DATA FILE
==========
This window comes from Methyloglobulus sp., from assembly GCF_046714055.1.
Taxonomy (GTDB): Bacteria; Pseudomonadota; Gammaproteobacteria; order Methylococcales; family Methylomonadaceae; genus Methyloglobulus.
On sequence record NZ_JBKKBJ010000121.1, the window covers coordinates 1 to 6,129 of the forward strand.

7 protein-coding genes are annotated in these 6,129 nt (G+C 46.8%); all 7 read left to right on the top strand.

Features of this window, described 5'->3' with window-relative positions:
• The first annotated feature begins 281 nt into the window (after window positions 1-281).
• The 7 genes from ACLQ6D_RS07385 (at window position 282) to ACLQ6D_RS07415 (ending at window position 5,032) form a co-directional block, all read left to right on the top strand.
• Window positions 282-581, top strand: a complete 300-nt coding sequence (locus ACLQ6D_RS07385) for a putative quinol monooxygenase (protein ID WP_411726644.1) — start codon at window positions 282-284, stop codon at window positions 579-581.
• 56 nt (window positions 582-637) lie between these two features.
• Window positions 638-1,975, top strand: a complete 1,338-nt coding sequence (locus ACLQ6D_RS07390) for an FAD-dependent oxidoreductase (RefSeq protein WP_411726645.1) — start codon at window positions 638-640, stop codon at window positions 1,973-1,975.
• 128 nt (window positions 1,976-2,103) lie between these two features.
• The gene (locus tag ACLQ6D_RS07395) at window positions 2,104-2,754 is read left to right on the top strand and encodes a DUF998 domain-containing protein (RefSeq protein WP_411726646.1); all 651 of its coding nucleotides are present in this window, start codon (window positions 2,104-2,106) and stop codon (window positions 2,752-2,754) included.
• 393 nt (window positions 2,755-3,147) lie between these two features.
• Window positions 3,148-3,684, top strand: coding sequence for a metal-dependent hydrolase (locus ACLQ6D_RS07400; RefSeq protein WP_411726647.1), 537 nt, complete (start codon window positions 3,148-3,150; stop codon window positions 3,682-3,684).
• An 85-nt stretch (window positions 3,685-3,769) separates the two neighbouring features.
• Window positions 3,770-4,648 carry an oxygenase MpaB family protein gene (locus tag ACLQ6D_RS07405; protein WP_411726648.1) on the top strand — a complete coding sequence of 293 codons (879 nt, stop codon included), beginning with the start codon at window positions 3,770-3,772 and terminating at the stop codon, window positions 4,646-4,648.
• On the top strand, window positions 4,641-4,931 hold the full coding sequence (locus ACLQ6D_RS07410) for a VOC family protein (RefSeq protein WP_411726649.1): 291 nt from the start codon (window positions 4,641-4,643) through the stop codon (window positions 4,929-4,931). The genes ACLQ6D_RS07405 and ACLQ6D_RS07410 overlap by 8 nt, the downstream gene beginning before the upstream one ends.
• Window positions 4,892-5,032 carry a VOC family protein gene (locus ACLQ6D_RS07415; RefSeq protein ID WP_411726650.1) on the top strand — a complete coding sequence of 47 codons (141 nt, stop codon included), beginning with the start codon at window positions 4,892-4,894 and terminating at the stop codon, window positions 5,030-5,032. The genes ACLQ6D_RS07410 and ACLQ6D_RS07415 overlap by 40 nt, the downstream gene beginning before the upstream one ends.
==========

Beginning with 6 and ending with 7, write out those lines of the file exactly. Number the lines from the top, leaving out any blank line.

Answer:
• The first annotated feature begins 281 nt into the window (after window positions 1-281).
• The 7 genes from ACLQ6D_RS07385 (at window position 282) to ACLQ6D_RS07415 (ending at window position 5,032) form a co-directional block, all read left to right on the top strand.